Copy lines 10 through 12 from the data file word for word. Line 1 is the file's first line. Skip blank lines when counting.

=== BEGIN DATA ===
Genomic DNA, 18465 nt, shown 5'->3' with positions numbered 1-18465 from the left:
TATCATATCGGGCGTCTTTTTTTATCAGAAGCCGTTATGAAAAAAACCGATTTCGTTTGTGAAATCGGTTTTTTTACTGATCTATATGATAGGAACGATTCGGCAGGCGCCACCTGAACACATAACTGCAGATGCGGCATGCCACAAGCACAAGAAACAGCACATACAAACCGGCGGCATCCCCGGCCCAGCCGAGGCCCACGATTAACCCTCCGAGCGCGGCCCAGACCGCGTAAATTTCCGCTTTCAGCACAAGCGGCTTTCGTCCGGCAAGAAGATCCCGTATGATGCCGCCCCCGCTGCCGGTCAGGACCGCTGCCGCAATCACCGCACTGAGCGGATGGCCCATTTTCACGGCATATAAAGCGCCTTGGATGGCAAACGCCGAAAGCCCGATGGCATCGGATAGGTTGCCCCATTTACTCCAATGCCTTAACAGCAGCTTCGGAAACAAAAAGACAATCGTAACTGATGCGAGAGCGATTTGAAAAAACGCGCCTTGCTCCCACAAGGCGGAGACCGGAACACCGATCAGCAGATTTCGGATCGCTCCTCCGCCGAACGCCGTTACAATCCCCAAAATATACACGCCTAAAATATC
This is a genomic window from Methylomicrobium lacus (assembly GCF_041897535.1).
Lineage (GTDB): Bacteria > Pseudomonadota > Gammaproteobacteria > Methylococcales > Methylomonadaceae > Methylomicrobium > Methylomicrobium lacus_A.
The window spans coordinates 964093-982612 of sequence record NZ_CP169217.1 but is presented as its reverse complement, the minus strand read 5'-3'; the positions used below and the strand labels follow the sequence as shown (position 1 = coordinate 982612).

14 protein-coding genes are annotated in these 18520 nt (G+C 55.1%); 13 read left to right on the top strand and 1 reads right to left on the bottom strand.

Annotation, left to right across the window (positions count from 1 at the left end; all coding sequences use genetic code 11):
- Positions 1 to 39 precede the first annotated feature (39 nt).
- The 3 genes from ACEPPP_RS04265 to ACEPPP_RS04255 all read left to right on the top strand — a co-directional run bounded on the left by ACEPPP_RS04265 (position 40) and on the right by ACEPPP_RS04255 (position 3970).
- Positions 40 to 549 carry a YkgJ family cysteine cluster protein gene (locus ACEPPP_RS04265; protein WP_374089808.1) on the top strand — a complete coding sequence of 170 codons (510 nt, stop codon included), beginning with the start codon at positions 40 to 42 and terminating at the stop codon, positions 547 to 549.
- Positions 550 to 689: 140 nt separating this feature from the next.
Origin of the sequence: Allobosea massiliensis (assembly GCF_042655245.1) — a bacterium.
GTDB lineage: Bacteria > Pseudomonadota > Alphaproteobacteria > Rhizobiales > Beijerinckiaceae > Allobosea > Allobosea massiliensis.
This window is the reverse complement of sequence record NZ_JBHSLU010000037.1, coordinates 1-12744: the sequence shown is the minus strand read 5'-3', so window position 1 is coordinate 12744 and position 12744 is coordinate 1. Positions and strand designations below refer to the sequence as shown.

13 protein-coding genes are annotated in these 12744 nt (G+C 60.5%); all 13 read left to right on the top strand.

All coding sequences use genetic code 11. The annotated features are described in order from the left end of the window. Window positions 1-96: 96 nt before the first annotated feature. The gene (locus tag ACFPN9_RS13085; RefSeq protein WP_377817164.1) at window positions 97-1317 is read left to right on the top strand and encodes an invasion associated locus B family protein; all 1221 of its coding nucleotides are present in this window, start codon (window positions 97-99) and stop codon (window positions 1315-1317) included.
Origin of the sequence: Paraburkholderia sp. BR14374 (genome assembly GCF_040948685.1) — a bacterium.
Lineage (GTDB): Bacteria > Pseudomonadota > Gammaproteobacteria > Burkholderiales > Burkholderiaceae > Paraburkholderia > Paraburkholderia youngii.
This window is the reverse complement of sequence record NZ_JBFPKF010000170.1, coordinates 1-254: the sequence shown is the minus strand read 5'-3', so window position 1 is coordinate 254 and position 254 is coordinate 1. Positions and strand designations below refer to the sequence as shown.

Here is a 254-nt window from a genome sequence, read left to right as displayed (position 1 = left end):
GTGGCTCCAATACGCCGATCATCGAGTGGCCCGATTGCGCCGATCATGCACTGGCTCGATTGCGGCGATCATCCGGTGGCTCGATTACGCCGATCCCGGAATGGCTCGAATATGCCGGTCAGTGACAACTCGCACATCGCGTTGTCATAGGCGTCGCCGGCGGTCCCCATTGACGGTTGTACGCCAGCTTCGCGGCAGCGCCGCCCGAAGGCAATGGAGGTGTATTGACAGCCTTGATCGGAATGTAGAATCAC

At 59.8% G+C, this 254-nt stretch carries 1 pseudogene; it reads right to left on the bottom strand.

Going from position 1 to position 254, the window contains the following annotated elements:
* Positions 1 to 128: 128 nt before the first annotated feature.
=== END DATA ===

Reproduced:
- Positions 40 to 549 carry a YkgJ family cysteine cluster protein gene (locus ACEPPP_RS04265; protein WP_374089808.1) on the top strand — a complete coding sequence of 170 codons (510 nt, stop codon included), beginning with the start codon at positions 40 to 42 and terminating at the stop codon, positions 547 to 549.
- Positions 550 to 689: 140 nt separating this feature from the next.
Origin of the sequence: Allobosea massiliensis (assembly GCF_042655245.1) — a bacterium.